Improving human health requires translational science, so part of our mission is to help create startups. The IRP in general and in particular the incubator, which we are calling Helix 51 as an homage to the photo of genetic data that is a component of the RFU logo, will foster interactions between researchers, entrepreneurs and industry folks with the commercialization expertise that leads to the improvement of human health. Each floor of the new building will include shared “collision space” to facilitate conversations and collaborations between researchers and industry.
Will the alignment of space by disease-spaced centers contribute to these collisions?
Absolutely. When people working on similar interests are located in close proximity to each other, collaborations and sharing of ideas are more likely to occur.
Are there other advantages to this center-specific approach?
Yes – focusing on therapeutic areas is how industry thinks about opportunities, which in turn contributes to successful translational research. Also, disease-spaced centers are attractive to sources of funding, so the IRP design is capitalizing on our awareness of that fact.
How will space be divided between RFU and the community?
We have set aside about one-third of the 100,000 square feet for industry and service providers, about eight thousand square feet of lab and office space per floor. And that number can expand quite easily to meet the community’s needs over time. RFU researchers and staff, including newly recruited faculty members, are eager to do their work in the phase one building. We look forward to collaborating with researchers and business executives from outside the university as well.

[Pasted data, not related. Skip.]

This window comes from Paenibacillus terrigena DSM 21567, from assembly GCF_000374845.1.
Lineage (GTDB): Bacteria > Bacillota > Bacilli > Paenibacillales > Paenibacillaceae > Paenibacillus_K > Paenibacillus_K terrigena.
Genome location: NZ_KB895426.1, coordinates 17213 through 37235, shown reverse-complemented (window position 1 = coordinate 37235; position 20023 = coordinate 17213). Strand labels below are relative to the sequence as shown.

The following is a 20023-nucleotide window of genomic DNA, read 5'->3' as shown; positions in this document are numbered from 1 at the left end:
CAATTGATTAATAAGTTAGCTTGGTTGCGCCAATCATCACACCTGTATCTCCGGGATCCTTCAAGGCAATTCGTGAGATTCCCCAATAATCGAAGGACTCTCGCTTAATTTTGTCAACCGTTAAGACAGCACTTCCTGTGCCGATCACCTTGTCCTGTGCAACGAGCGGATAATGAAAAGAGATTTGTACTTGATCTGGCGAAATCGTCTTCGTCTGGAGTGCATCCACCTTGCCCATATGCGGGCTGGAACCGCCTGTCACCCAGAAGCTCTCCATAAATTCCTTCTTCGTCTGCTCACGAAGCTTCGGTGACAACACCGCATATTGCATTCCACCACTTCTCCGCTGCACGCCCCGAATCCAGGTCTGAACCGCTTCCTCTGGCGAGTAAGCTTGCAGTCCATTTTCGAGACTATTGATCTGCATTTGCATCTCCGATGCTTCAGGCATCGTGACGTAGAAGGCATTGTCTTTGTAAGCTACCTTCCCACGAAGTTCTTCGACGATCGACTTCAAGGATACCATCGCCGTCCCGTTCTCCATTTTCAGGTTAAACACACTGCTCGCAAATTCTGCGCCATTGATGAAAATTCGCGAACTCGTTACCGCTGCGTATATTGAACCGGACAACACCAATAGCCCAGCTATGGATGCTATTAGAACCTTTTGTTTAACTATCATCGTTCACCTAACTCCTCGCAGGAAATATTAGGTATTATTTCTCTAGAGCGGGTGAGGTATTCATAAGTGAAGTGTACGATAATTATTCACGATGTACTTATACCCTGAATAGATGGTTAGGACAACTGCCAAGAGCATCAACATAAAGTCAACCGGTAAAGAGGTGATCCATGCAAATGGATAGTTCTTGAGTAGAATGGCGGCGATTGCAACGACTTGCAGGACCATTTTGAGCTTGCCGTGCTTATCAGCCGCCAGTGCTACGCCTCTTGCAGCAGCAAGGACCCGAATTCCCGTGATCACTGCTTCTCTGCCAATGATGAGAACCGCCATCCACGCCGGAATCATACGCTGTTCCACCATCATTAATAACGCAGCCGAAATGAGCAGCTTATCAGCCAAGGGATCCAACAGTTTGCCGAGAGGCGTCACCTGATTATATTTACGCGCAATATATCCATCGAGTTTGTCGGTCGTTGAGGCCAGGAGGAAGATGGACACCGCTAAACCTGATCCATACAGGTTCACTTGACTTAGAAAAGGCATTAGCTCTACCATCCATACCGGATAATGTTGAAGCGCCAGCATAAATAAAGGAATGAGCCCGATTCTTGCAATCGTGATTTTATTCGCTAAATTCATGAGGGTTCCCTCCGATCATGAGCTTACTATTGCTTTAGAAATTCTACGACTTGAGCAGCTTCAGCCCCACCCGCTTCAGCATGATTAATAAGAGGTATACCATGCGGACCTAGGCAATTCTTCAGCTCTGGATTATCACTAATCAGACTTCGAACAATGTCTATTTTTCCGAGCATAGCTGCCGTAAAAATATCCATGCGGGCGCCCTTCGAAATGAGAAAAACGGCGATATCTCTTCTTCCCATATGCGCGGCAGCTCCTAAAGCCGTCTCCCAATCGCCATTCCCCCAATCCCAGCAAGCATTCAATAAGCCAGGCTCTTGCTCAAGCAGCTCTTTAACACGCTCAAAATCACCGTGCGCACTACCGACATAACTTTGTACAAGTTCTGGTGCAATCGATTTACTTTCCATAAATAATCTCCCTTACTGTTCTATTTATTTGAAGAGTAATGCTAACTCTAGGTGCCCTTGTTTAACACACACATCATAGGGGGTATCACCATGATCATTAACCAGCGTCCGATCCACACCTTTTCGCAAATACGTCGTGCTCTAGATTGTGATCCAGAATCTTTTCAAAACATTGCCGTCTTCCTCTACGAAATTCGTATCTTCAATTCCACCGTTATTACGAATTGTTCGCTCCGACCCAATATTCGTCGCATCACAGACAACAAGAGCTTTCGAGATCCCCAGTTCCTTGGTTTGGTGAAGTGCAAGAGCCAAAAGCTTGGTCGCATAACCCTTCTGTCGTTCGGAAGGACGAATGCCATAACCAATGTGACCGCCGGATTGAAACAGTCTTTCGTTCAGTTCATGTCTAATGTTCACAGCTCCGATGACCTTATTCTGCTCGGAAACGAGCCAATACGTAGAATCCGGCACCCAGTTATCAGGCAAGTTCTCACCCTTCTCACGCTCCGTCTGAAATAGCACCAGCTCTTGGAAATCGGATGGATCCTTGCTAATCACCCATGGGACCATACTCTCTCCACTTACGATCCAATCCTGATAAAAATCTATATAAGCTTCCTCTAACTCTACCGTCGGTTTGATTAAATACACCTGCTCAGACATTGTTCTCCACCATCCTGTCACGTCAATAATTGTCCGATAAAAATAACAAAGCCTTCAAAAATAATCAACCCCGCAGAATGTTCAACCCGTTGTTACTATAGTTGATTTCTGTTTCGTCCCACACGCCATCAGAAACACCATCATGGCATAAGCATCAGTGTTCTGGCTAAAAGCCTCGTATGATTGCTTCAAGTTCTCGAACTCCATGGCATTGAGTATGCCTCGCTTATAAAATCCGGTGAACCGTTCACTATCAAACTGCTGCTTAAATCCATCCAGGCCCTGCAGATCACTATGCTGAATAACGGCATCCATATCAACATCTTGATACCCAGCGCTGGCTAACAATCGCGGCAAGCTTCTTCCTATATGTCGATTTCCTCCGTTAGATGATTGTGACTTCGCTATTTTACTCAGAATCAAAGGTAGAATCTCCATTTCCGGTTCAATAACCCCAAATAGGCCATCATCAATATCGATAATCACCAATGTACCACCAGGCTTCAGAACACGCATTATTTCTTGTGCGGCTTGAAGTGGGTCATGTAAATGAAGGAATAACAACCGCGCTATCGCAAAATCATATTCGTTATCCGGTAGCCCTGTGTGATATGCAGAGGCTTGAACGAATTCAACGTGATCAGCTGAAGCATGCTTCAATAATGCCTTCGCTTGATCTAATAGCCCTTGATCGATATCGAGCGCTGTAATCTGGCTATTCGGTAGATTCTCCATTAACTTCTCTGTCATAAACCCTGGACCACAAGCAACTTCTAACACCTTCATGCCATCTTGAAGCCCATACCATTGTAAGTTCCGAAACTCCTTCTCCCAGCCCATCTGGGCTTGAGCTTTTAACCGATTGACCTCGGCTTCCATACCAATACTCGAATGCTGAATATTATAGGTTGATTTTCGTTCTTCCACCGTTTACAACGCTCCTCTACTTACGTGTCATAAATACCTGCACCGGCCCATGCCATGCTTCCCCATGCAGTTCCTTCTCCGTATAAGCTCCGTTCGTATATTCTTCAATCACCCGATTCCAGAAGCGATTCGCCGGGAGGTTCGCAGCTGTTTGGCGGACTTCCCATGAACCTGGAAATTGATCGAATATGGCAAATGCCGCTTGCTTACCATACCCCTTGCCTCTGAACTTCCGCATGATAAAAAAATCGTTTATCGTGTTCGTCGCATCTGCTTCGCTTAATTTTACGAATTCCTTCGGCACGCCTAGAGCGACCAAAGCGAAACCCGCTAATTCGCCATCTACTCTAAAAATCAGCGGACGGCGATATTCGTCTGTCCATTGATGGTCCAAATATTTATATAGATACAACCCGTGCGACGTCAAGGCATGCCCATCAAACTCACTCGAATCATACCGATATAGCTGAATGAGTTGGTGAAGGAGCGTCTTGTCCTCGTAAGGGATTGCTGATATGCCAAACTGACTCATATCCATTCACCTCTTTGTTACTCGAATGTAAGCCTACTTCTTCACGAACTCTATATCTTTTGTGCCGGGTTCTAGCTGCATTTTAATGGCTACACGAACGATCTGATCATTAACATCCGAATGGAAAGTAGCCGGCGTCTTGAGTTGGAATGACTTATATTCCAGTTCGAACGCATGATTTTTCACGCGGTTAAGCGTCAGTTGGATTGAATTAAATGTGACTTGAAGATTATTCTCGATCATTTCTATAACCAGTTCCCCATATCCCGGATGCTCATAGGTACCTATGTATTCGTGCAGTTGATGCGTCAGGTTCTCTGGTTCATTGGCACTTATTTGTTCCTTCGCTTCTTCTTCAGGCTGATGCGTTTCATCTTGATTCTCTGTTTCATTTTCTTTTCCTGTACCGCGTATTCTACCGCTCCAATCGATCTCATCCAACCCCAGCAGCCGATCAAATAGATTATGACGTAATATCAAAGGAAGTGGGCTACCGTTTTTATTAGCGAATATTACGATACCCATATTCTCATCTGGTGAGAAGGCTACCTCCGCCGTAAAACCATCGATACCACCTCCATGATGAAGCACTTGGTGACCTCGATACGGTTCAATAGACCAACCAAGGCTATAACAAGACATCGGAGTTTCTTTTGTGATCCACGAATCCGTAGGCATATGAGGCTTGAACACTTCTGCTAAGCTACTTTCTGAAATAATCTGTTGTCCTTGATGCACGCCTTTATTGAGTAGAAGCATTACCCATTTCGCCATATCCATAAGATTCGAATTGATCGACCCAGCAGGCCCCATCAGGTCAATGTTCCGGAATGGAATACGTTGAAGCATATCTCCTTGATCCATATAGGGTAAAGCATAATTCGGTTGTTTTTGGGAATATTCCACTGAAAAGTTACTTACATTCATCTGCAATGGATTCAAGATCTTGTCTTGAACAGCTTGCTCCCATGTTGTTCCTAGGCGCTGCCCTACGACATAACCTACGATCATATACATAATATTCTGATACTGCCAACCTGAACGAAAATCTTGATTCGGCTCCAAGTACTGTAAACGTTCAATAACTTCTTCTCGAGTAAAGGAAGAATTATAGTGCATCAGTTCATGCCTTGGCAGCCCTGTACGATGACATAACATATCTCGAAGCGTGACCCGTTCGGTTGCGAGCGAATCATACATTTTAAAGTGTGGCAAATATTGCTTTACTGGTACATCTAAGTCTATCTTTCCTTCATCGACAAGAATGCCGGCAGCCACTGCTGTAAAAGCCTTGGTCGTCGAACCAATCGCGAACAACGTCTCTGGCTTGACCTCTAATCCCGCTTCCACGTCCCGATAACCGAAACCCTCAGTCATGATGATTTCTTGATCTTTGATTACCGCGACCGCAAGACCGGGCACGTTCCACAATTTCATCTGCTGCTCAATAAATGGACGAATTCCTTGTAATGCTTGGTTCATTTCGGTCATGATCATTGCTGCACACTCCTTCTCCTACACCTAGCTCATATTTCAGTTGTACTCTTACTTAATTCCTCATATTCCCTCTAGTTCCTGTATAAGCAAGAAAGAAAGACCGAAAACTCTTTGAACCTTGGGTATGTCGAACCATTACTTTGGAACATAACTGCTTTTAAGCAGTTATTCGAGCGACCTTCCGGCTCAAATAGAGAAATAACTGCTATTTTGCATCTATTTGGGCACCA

Ron, what else should people know about the IRP?
There is a tremendous amount of life science activity between Lake County and Milwaukee, and many employees of local companies live in Wisconsin. The IRP will be quite convenient for them.
We are part of the Illinois Enterprise Zone for North Chicago and Waukegan, which is rightfully classified as an economically disadvantaged area. This confers fiscal benefits and tax credits to organizations that operate here. And by leasing space in the IRP, companies will be contributing to the economic growth of the area, perhaps reaching hundreds of millions of dollars for the area over the next ten years. For some people, this positive societal impact is an important and powerful motivator. RFU certainly believes in supporting our local community, with our mobile Healthcare Coach van providing services to area residents being just one example.
As we say in our new IRP brochure, “We invite you to be an integral part of what’s next – for Lake County, Rosalind Franklin University and, most importantly, the future of health care.”
For more information about business development opportunities at the IRP, contact Steven C. Kuemmerle, PhD
Special Advisor, Innovation and Industry Partnerships, or Michael S. Rosen, MBA, IRP Consultant.